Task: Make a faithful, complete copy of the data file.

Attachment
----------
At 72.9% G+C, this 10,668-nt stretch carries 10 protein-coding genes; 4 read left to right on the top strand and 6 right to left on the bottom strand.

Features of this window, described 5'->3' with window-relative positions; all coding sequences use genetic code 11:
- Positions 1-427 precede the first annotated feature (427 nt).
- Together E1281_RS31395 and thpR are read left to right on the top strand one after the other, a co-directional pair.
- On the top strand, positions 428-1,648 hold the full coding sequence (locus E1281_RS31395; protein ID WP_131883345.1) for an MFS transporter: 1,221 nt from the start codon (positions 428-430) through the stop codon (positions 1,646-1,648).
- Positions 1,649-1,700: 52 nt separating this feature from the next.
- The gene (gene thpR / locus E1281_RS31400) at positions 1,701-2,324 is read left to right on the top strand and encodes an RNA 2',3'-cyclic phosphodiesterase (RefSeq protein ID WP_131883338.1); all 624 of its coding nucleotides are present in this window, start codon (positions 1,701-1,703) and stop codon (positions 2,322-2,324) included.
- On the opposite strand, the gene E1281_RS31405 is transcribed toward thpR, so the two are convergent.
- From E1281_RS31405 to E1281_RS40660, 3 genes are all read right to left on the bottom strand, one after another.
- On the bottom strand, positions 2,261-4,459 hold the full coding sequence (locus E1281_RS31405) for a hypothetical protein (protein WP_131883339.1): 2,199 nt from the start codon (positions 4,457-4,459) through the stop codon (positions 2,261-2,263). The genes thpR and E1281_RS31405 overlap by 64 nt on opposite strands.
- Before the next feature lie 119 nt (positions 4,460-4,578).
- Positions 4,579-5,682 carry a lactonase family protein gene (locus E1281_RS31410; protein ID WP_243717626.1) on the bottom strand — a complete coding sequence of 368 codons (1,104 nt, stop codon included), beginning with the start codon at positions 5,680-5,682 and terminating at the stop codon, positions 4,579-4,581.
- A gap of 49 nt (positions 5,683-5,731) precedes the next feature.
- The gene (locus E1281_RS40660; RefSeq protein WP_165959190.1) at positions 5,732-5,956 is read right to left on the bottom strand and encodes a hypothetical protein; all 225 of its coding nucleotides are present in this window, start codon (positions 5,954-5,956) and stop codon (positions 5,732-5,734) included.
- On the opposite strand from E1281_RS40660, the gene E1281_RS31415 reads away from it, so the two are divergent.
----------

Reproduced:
At 72.9% G+C, this 10,668-nt stretch carries 10 protein-coding genes; 4 read left to right on the top strand and 6 right to left on the bottom strand.

Features of this window, described 5'->3' with window-relative positions; all coding sequences use genetic code 11:
- Positions 1-427 precede the first annotated feature (427 nt).
- Together E1281_RS31395 and thpR are read left to right on the top strand one after the other, a co-directional pair.
- On the top strand, positions 428-1,648 hold the full coding sequence (locus E1281_RS31395; protein ID WP_131883345.1) for an MFS transporter: 1,221 nt from the start codon (positions 428-430) through the stop codon (positions 1,646-1,648).
- Positions 1,649-1,700: 52 nt separating this feature from the next.
- The gene (gene thpR / locus E1281_RS31400) at positions 1,701-2,324 is read left to right on the top strand and encodes an RNA 2',3'-cyclic phosphodiesterase (RefSeq protein ID WP_131883338.1); all 624 of its coding nucleotides are present in this window, start codon (positions 1,701-1,703) and stop codon (positions 2,322-2,324) included.
- On the opposite strand, the gene E1281_RS31405 is transcribed toward thpR, so the two are convergent.
- From E1281_RS31405 to E1281_RS40660, 3 genes are all read right to left on the bottom strand, one after another.
- On the bottom strand, positions 2,261-4,459 hold the full coding sequence (locus E1281_RS31405) for a hypothetical protein (protein WP_131883339.1): 2,199 nt from the start codon (positions 4,457-4,459) through the stop codon (positions 2,261-2,263). The genes thpR and E1281_RS31405 overlap by 64 nt on opposite strands.
- Before the next feature lie 119 nt (positions 4,460-4,578).
- Positions 4,579-5,682 carry a lactonase family protein gene (locus E1281_RS31410; protein ID WP_243717626.1) on the bottom strand — a complete coding sequence of 368 codons (1,104 nt, stop codon included), beginning with the start codon at positions 5,680-5,682 and terminating at the stop codon, positions 4,579-4,581.
- A gap of 49 nt (positions 5,683-5,731) precedes the next feature.
- The gene (locus E1281_RS40660; RefSeq protein WP_165959190.1) at positions 5,732-5,956 is read right to left on the bottom strand and encodes a hypothetical protein; all 225 of its coding nucleotides are present in this window, start codon (positions 5,954-5,956) and stop codon (positions 5,732-5,734) included.
- On the opposite strand from E1281_RS40660, the gene E1281_RS31415 reads away from it, so the two are divergent.